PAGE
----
DECLARING THAT THE UNITED STATES WILL PREVAIL IN THE GLOBAL WAR ON TERROR
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Mr. GRAVES. Mr. Speaker, I rise today in strong support of House Resolution 861. Since the tragic events of September 11, 2001, we have pursued terrorists and brought them to justice around the world. In this Global War on Terror--where evil, bloodthirsty fanatics kill to prevent democracy and liberty from taking root--there is no option for the forces of freedom but victory. This resolution affirms our commitment to victory. It is a solemn declaration that we will prevail over the terrorists, and that we will do so hand in hand with all who cherish freedom and repudiate extremism.
Mr. Speaker, I came to Congress in January 2001. The Global War on Terror has been the defining issue during much of my time here on Capitol Hill. From that perspective, I can state that we have made tremendous progress in strengthening our defenses at home, and taking the fight to our enemies overseas.
I visited Iraq for the first time in December 2003, shortly before the capture of Saddam Hussein. At that time, the Iraqi Governing Council had been formed, but the Coalition Provisional Authority still exercised most of the essential functions of government. In December 2003, Iraqi sovereignty seemed possible, but distant.
I returned to Iraq this past Memorial Day recess. We are well on our way to achieving our goals. The death of Abu Musab al-Zarqawi, the foreign terrorist who was al-Qaeda's top commander in Iraq, puts us one step closer to neutralizing the insurgency and defeating the terrorists. Democracy and liberty have taken root in the heart of a region that is not known for either. The Iraq I visited two weeks ago had a sovereign, democratic government; the result of three successful elections.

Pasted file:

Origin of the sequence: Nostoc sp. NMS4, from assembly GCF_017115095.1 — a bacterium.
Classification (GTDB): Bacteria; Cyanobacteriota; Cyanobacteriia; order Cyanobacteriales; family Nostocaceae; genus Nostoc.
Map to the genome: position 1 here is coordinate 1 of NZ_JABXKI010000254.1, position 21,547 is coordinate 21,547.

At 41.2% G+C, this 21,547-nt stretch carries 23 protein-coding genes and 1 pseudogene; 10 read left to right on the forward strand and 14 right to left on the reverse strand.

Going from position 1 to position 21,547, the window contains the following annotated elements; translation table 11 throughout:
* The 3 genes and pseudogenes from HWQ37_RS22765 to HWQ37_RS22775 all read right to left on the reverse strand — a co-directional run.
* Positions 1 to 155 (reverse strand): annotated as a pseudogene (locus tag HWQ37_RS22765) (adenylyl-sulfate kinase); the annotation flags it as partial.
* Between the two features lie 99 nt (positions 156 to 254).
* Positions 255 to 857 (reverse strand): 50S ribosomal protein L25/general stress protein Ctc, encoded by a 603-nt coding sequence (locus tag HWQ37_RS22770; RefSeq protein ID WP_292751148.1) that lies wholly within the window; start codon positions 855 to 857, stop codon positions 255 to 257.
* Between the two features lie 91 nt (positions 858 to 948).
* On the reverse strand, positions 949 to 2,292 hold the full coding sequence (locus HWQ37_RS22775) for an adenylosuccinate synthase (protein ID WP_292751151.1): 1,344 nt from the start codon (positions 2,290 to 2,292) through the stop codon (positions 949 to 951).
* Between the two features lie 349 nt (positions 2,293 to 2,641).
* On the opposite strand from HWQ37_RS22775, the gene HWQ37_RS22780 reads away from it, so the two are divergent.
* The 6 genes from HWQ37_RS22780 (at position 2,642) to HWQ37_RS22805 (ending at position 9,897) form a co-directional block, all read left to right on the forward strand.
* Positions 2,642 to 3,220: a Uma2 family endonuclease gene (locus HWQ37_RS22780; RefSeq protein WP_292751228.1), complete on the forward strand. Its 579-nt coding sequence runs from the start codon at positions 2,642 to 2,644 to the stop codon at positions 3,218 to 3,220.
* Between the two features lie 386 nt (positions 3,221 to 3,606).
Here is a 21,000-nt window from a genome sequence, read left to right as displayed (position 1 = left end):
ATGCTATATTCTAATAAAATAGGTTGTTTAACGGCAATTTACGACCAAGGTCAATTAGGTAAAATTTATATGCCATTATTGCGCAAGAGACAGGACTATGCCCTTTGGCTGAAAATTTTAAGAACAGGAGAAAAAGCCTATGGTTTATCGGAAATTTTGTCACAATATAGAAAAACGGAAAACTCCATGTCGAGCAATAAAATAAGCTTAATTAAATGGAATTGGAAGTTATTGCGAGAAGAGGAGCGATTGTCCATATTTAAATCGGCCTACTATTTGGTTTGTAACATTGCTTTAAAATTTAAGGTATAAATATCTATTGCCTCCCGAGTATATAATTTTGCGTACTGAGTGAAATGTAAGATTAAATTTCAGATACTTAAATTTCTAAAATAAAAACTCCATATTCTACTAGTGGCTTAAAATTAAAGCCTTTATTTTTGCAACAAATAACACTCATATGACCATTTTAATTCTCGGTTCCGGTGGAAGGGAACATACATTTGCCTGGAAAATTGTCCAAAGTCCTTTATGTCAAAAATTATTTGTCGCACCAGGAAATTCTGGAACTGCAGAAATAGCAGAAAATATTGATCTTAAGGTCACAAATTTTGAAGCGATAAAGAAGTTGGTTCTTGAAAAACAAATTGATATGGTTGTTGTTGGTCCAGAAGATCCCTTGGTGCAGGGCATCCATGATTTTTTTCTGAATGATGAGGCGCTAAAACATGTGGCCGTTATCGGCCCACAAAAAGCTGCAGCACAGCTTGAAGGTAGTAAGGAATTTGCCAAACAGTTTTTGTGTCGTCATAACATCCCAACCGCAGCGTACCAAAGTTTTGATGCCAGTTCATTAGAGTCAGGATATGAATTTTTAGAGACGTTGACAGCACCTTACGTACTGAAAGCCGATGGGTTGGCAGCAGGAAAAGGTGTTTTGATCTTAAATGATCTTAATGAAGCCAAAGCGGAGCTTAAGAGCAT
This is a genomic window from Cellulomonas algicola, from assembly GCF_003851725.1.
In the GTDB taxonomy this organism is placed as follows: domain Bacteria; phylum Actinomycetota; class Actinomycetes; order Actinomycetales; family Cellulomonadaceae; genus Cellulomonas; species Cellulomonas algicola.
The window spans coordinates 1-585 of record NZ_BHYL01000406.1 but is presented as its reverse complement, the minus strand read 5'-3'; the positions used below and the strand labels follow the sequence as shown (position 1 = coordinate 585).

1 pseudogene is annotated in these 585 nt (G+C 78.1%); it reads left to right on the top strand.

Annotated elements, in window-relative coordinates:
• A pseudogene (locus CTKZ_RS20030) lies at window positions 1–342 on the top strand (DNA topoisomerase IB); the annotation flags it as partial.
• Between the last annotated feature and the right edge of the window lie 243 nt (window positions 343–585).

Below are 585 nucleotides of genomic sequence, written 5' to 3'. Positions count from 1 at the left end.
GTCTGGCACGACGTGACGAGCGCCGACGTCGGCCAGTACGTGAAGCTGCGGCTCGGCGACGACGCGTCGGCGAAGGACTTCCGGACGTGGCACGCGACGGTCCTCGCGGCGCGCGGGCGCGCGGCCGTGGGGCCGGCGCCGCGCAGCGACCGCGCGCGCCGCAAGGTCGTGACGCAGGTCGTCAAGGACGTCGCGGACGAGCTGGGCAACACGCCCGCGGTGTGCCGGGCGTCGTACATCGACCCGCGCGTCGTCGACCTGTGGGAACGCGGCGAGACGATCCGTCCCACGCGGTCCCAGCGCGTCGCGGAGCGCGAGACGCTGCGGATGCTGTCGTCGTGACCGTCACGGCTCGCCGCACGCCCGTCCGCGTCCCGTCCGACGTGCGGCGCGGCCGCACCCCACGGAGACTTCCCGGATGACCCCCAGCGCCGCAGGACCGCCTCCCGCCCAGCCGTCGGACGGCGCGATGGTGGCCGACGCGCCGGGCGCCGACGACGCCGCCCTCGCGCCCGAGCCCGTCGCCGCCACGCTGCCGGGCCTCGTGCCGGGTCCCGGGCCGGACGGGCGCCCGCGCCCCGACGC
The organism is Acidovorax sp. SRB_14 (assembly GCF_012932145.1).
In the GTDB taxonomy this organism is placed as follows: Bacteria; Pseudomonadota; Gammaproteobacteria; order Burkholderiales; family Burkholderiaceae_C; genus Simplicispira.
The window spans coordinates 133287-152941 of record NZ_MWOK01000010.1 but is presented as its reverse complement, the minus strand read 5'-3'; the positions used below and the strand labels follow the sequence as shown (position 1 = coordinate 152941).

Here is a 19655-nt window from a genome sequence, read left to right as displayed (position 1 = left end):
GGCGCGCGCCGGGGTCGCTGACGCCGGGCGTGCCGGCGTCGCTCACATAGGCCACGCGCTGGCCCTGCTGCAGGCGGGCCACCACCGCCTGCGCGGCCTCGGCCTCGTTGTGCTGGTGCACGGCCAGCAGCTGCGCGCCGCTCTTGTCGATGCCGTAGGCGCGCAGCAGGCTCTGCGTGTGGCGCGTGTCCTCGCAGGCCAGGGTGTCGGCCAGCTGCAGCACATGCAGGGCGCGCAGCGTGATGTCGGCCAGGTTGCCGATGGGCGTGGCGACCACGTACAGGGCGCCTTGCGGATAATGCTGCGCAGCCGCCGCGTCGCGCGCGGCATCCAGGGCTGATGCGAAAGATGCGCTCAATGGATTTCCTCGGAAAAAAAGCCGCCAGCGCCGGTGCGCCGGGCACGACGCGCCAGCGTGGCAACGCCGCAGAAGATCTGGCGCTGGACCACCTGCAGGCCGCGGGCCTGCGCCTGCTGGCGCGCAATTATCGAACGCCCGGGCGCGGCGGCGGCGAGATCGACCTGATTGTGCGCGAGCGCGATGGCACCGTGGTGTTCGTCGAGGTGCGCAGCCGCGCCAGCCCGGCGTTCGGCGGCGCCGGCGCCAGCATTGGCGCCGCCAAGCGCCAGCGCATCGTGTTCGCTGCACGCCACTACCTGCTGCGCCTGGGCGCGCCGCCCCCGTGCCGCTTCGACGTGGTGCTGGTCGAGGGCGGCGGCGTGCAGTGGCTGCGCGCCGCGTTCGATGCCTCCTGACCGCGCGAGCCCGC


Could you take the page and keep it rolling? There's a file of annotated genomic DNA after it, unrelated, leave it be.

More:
And after much negotiation, the Iraqi government recently named interior, defense, and security ministers. These new ministers will continue to lead Iraq to security self-reliance.
As an example of the improved security on the ground, it was my honor and privilege to be part of the first Congressional Delegation to spend the night Baghdad.
The new leaders of Iraq implored me to bring back a message to this Congress: Iraq will never achieve security self-reliance if the United States leaves before its work is done. If we leave before our job is done, the terrorists and insurgents will not only wreak greater havoc upon the Iraqi people, but they will also create a terrorist state from which to perpetrate acts of violence against those who disagree with their world view.
For the sake of our own national security, we must do everything we can to support the new leaders of Iraq.
Mr. Speaker, I also had the opportunity to visit Afghanistan during the Memorial Day Recess. President Karzai heads a fully democratic government, the culmination of a complete transition to democracy. Women now have the right to vote and work. Although President Karzai's government has greatly extended its authority, history teaches us that we cannot let any part of Afghanistan remain a haven for terrorists. We must continue to pursue, capture, and eradicate the remaining Al Qaeda/Taliban terrorists.
What I saw overseas is not what is being reported by the media back home. The Iraqi economy is picking up steam: currency is more stable, the national stock exchange is up and running, and business registrations are on the rise. More roads and schools are being built as we speak, and the oil sector shows promise as pipeline security efforts increase. In Afghanistan, the Al Qaeda/Taliban terrorists are on the run and 28% of Afghan Parliament delegates are women.
What our troops told me is not what is being reported either. We have the finest military in the world, and morale is high. Our brave troops know the world will be safer when the mission is complete. We must stand strong and support our troops and allies in this fight against global terror.
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